In my art I wish to present myself through multiple lenses—as artist, as Moroccan, as Saudi, as traditionalist, as Liberal, as Muslim. In short, I invite the viewer to resist stereotypes.
Lalla Essaydi’s photography explores the complexity of female identity in the Islamic world, especially the issue of veiling and revealing that surrounds Arab women. The women in her series Les Femmes du Maroc are enveloped in Islamic calligraphy, a traditionally male art, written—on their skin, robes, and surrounding interiors—in the traditionally female art form of henna. The text at once entraps her subjects and signals their agency. Essaydi’s art is also a response to Western Orientalism and here, particularly, to one of its defining images, Ingres’s Grande Odalisque. Through her re-authorship, Essaydi draws attention both to the Western male sexual fantasies informing Orientalism and to the ways in which Arabs’ views of themselves have been distorted by its voyeuristic lens.
[At first] I found it conceptually liberating and emotionally rewarding to paint my immediate surroundings on a small scale. Then I got involved in it formally and conceptually, and I found in it the way to express my voice and vision.
Nilima Sheikh studied both history and art. Trained in Western-style oil painting, she eventually expanded the progressive modernist style of her early career when she turned her attention to traditional Indian miniature painting. The resulting works, featuring saturated washes of earth-tone pigments and delicate drawing, often combine observations of contemporary social and political realities with poetic, even mystical imagery. The Last Saffron series, inspired by the work of Kashmiri poet Agha Shahid Ali, contemplates the modern plight of his contested, Muslim-majority homeland. Rich reds and oranges float in Rothko-like clouds of color; indistinct shapes hint at Kashmir’s craggy mountains and fertile valleys. Amid this vastness appears a single tiny figure: an old bearded man who, crouching at the edge of a pool or river, leans on a stick.
Living in India means living simultaneously in several times and cultures. . . The past exists as a living entity alongside the present, each illuminating and sustaining the other.
A leader of the Baroda School, named for that city’s famed art institution, Gulammohammed Sheikh influenced a generation of the subcontinent’s artists, many of whom sought alternatives to Western modernism’s hold over 20th-century Indian art. His own work marks a revival of India’s narrative tradition, often pressed into the service of telling contemporary political stories. Raised Muslim in predominantly Hindu India, Sheikh has condemned all forms of religious extremism. This painting responds, in part, to 2002 sectarian atrocities in his home state of Gujarat. Its title references the tenth or future incarnation of the Hindu god Vishnu, the restorer of order and justice to a chaotic world. Its composition, based on an 18th-century Indian painting, is dotted with details. A tiny figure of Gandhi approaches Kalki’s throne; visual quotations from Picasso’s Guernica fill the background; a yogi’s erect phallus is transformed into a missile; and circling fighter jets suggest Indian-Pakistani military conflict.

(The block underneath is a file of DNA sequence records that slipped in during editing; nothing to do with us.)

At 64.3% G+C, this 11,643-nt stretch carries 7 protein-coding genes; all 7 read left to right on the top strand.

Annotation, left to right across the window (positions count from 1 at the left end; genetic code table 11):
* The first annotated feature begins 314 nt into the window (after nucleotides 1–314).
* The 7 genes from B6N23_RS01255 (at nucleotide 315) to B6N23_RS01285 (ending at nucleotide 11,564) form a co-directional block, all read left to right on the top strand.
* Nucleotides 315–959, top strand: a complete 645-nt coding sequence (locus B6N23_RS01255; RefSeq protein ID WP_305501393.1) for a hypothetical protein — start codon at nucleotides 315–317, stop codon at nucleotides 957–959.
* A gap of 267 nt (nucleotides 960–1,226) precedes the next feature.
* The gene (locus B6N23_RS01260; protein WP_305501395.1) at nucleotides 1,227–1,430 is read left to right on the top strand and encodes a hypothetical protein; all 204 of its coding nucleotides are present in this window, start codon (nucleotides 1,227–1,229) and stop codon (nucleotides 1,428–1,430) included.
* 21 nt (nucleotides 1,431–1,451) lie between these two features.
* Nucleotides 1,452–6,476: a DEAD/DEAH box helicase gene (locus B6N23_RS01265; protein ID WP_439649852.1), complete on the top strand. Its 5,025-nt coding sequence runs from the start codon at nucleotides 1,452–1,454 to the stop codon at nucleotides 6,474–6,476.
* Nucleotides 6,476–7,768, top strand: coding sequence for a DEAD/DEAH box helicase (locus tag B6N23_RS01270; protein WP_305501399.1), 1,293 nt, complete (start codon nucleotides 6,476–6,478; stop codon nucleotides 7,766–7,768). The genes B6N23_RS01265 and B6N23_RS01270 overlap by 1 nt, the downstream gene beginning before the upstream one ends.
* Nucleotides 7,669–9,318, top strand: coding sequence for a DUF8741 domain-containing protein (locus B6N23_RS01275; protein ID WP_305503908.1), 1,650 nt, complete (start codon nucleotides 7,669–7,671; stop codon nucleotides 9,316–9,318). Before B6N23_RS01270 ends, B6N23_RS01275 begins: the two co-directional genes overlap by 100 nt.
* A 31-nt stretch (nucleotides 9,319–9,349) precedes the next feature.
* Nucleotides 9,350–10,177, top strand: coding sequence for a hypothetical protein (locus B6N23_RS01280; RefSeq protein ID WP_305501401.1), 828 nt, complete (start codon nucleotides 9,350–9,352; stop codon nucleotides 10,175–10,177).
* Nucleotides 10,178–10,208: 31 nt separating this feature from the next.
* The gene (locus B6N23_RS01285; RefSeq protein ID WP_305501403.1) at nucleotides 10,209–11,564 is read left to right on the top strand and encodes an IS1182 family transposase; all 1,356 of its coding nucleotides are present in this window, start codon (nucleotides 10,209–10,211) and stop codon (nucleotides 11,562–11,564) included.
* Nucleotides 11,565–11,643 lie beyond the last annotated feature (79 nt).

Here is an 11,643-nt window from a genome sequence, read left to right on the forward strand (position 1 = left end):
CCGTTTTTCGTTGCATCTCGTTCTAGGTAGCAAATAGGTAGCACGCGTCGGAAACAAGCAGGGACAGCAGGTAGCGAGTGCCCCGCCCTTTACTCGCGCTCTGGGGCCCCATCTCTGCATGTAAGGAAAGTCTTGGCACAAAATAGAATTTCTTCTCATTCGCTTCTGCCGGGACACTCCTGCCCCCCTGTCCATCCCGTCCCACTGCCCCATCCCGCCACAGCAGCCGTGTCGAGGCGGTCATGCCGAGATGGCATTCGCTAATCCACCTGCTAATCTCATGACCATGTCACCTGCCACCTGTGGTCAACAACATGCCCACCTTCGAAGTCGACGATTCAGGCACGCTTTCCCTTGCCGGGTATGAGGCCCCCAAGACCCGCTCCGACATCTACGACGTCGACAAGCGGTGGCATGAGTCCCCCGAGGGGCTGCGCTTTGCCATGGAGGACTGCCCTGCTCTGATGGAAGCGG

My whole purpose of taking on miniature painting was to break the tradition, to experiment with it, to find new ways of making meaning, to question the relevance of it.
Shahzia Sikander trained at Lahore’s National College of Art when it was the only school on the subcontinent still teaching Indian miniature painting as a full subject. While artists like Gulammohammed Sheikh borrowed certain narrative structures and formal elements from this genre, Sikander belongs to the first generation who returned entirely to its format and techniques—making her own paints, paper, and brushes—only to transform them in dialogue with international art. Here the traditional album-page format becomes her ground for personal expression. Combining realism, abstract pattern, and loose organic forms, the painting includes a fully modeled self-portrait of the artist at the lower left, with something like horns emerging from her head. A contorted figure crouches to her right; another abstracted squatting figure at the upper left merges human, bird, and plant forms; still other shapes vaguely resemble internal organs. This collection of bizarre oddities appears to float within cool-colored, bubble-filled margins.
I’m not trying to make “war paintings,” but paintings about war. I’m more interested in depicting the effects of war on people who live under these circumstances.
Ahmed Alsoudani fled Iraq as a teenager in the late 1990s and made his way to the United States, where he eventually studied painting as a graduate student at Yale University. His turbulent images reflect the violence and devastation he experienced firsthand during Saddam Hussein’s regime and the First Gulf War, and then witnessed from afar during the Second Gulf War. At once vivid and dreamlike, his disfigured bodies and landscapes also address universal experiences of conflict and suffering. Here a pile of surreal elements suggests a figure lying in a dentist-chair-as-death-bed, perched atop landscape features and a second figure whose soul seems to be departing. Alsoudani’s mixture of drawing and painting reveals the layered process of the work’s creation and adds to the image’s rawness.